On July 10th, 2015, a police officer in Prairie View Texas pulled over a 28-year-old black woman named Sandra Bland for not signaling before a turn. The traffic stop quickly turned hostile and there was a confrontation between the officer about her smoking in her car. Many people have probably seen the footage of this arrest. It’s pretty disturbing. The officer drags Bland out of the car and threatens her with a taser. He then arrests her and takes her to jail where she tragically dies three days later. Bland’s death was ruled a suicide, but her treatment at the hands of the police sparked outrage across the country.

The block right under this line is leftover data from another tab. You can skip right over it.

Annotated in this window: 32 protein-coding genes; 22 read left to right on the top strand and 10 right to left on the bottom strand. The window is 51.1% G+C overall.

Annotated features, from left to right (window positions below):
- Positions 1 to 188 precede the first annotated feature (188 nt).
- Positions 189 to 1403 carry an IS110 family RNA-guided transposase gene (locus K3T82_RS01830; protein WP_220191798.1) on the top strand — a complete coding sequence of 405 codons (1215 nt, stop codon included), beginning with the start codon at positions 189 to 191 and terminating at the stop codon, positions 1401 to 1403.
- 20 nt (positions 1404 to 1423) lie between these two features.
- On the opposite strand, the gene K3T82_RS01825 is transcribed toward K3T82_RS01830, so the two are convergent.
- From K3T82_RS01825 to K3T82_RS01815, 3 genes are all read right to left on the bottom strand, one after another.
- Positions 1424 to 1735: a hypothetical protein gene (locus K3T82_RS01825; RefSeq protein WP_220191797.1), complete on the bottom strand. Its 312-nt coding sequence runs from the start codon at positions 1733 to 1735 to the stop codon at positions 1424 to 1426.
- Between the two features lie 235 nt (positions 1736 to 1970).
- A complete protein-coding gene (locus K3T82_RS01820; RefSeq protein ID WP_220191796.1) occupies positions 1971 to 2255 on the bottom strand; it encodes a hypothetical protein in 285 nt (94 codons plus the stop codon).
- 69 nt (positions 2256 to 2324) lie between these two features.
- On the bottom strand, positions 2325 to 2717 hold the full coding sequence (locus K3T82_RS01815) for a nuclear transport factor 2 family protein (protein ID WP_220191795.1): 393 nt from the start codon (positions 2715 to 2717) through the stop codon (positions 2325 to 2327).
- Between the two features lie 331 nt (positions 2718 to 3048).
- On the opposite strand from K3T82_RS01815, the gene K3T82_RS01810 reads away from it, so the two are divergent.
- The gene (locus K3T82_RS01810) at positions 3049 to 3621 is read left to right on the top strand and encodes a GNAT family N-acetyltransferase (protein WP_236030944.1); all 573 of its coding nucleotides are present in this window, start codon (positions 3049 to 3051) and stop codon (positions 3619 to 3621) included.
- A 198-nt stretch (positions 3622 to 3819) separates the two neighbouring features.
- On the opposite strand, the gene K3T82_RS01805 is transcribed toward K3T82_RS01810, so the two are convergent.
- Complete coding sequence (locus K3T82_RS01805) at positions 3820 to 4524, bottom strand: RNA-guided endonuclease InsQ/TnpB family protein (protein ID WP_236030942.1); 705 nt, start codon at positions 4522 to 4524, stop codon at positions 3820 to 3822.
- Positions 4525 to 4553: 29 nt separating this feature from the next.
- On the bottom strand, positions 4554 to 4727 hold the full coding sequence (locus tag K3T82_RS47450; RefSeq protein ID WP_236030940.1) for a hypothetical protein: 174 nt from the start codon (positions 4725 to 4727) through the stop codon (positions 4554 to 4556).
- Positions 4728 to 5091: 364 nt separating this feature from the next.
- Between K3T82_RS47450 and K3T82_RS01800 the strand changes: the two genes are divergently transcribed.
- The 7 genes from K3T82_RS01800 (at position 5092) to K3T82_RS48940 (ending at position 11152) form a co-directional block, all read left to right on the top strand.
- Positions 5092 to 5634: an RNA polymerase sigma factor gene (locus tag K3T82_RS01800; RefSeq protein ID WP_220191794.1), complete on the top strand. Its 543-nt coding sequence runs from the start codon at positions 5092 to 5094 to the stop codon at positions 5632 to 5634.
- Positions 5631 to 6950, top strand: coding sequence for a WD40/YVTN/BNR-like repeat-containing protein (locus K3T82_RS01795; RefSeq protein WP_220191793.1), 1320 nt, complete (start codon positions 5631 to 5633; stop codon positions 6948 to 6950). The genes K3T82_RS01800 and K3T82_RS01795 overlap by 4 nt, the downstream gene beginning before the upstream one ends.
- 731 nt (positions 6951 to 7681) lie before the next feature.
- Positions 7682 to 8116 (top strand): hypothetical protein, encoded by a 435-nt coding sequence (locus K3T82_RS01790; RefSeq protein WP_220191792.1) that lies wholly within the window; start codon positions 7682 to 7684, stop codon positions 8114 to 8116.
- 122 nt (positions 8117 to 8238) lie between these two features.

Sarah Seo’s recent book is called Policing the Open Road: How Cars Transformed American Freedom, And it’s basically a historical analysis of how we got into this situation—where police have so much power over people in their cars, where black and brown people are stopped and searched disproportionately, and where a minor traffic violation like failing to use a turn signal can have deadly consequences. Seo brilliantly connects the history of modern policing with the history of the car. Policing the Open Road is an important book for this moment and Roman Mars wanted to talk with Professor Seo about it. We started 100 years ago, at the dawn of the automotive age.